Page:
China’s industrial sector gains global competitiveness

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Chinese employees work on rebars at a factory in Hangzhou in China’s eastern Zhejiang province. AFP

BEIJING (Xinhua) – In the early 1980s, a steam turbine factory in inland China was at the brink of bankruptcy, forcing its workers to produce kitchen knives to survive.

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The factory now has turned into one of the world’s largest manufacturer of power generators, with its products and services exported to nearly 80 countries and regions.

The secret behind the transition, said Xu Peng, deputy general manager of Dongfang Electric Corporation, was the company’s relentless efforts in research and development (R&D).

“Innovation is what brings us to where we stand today,” Mr Xu said.

Dongfang Electric is among the thousands of industrial firms riding on the tide of China’s rapid development over the past decades.

Since the founding of the People’s Republic of China 70 years ago, the country has seen tremendous progress in its industrial strength, with the manufacturing sector now playing an indispensable role in the global industrial system.

Industrial value-added expanded 970.6 times from 12 billion yuan (about $1.7 billion) in 1952 to 30.52 trillion yuan in 2018, representing an average year-on-year growth rate of 11 percent calculated at the constant price, according to data from the National Bureau of Statistics (NBS).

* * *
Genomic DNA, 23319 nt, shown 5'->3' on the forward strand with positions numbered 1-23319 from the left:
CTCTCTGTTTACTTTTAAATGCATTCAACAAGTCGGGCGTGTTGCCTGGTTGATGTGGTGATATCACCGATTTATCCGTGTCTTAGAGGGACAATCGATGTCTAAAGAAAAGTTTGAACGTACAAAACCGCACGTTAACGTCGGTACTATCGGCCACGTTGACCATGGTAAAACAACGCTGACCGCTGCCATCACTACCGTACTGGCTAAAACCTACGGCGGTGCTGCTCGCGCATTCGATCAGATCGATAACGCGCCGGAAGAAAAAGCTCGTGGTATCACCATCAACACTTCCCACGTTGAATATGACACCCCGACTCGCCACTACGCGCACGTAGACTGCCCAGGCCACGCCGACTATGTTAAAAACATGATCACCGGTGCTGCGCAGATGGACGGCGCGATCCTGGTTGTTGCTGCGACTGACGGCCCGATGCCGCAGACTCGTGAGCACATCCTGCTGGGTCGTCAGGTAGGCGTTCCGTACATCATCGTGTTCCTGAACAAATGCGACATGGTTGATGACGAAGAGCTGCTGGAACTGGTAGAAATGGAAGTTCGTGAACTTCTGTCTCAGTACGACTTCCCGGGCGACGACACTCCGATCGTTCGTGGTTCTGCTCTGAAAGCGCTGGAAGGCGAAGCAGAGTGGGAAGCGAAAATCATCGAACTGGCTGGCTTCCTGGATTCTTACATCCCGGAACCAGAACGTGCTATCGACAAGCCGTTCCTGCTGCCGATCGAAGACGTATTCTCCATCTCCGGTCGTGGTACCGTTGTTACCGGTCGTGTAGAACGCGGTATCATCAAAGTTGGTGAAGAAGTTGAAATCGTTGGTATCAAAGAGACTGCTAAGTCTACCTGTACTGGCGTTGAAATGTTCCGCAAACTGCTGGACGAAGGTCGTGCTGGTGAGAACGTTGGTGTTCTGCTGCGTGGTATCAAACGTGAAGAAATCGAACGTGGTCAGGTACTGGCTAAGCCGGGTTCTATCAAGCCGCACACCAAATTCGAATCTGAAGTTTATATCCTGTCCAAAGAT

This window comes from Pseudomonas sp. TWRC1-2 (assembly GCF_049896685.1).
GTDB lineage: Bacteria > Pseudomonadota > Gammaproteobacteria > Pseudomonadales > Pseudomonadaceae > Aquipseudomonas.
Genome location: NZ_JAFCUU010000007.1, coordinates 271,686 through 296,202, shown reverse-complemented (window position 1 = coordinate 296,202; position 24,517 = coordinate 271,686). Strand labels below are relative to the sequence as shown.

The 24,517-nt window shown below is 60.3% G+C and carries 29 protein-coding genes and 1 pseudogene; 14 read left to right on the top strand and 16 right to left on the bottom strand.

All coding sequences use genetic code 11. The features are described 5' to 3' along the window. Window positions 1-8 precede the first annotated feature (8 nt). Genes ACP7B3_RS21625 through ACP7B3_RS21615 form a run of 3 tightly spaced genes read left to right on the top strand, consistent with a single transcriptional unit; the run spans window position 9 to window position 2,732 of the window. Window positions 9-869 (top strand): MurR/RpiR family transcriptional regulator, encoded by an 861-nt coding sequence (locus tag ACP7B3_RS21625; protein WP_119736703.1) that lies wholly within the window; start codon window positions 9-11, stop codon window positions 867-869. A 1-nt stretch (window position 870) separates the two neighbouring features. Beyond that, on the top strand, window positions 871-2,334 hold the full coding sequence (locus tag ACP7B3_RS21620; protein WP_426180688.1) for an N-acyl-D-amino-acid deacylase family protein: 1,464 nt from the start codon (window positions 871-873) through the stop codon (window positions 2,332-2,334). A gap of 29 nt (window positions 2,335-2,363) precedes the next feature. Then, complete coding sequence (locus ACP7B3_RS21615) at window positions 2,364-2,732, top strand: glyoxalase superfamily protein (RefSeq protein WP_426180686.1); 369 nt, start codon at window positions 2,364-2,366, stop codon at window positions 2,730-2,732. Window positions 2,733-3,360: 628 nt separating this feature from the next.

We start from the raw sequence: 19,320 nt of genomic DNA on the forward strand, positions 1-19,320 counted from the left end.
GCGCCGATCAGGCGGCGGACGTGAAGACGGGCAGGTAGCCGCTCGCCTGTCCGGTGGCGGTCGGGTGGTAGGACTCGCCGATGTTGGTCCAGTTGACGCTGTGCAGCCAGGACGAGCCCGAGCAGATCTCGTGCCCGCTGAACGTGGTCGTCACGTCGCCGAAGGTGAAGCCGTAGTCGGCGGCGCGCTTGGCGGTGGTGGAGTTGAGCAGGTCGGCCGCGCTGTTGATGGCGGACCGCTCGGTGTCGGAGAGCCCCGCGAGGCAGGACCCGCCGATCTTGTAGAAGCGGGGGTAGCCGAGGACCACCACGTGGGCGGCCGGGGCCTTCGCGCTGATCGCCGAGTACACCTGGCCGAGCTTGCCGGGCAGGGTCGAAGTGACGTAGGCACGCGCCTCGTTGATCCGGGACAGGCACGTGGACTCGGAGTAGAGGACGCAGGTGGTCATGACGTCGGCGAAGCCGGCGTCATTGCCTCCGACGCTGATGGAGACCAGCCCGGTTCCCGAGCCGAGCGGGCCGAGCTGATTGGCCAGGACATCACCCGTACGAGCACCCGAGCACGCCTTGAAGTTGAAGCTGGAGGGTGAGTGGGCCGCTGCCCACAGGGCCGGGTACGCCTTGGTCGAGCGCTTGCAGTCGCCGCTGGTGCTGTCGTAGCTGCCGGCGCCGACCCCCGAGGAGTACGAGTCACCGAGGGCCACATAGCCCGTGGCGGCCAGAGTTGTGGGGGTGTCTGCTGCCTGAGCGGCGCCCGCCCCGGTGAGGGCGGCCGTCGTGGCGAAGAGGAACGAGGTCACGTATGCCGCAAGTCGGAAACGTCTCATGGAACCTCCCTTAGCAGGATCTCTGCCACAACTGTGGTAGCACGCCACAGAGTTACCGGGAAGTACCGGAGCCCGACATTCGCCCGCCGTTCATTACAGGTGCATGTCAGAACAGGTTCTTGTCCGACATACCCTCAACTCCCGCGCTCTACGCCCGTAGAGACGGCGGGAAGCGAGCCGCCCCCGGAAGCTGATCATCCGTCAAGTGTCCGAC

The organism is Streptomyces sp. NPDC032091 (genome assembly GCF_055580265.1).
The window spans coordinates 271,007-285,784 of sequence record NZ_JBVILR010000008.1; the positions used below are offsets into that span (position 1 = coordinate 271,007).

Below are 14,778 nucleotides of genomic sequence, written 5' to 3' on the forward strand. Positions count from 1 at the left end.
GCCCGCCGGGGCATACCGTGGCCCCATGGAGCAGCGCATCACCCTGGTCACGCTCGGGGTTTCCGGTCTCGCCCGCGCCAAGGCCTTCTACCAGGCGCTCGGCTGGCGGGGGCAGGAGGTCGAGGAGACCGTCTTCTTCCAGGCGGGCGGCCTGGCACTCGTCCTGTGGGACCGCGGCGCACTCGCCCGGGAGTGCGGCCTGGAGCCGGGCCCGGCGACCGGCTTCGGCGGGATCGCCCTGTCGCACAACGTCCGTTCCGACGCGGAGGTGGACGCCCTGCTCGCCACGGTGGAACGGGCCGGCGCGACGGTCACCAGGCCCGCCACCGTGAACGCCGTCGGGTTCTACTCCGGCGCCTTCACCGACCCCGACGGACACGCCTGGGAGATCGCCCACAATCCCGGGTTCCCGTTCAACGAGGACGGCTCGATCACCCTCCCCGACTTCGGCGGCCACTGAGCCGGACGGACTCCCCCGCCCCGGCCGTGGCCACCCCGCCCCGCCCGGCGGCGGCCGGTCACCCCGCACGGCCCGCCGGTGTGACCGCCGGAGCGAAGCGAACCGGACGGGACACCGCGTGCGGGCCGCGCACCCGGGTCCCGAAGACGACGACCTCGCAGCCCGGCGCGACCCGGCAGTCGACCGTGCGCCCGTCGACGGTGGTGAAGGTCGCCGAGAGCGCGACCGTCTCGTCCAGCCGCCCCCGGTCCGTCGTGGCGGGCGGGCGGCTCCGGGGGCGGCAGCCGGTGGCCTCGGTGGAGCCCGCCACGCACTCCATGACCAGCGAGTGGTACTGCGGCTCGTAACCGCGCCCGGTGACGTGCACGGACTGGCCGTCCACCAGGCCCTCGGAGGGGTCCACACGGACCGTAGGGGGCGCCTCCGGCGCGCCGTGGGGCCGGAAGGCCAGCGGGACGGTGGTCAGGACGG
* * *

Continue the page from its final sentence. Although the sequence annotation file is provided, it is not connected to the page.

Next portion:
World Bank data showed that China overtook the United States as the world’s largest manufacturing country in terms of added value in 2010 and has retained first place ever since.

As the world’s factory, the country now ranks first in the production of clocks, bikes, furniture and beer, while it could barely make enough soap and clothing to meet domestic demand 70 years ago.

The country’s output of mobile phones, computers and televisions amounted to 1.8 billion, 310 million and 190 million units in 2018 respectively, accounting for about 70 percent to 90 percent of global output, NBS data showed.

Auto production stood at 27.82 million units in 2018, remaining first in the world.

“China not only has a competitive edge in the production of light industrial goods or textiles but also is almost on par with the developed economies in terms of manufacturing of high-tech products and major equipment,” said Wei Jigang, a researcher with the Development Research Center of the State Council.

Dongfang Electric made its way out of the inland province of Sichuan to the global stage thanks to its high-tech advantage. In a laboratory test in Switzerland, its power generator was proved 0.39 percent more efficient than its competitors in a variety of simulations.

“A 0.39-percent difference could mean an additional 50 or 60 million kilowatt-hours of electricity a year for hydropower stations,” said Zhao Yongzhi, an engineer with the firm.

The country has been stepping up its efforts to invest more in high-tech manufacturing and upgrade its industrial sector.

According to the NBS, China’s R&D intensity, or the proportion of R&D expenditure to GDP, reached a record high of 2.19 percent last year.

“As the country shifts from high-speed growth to high-quality growth, technology will power the industrial sector’s future growth,” said Tang Jiqiang with a think tank under the Southwestern University of Finance and Economics.

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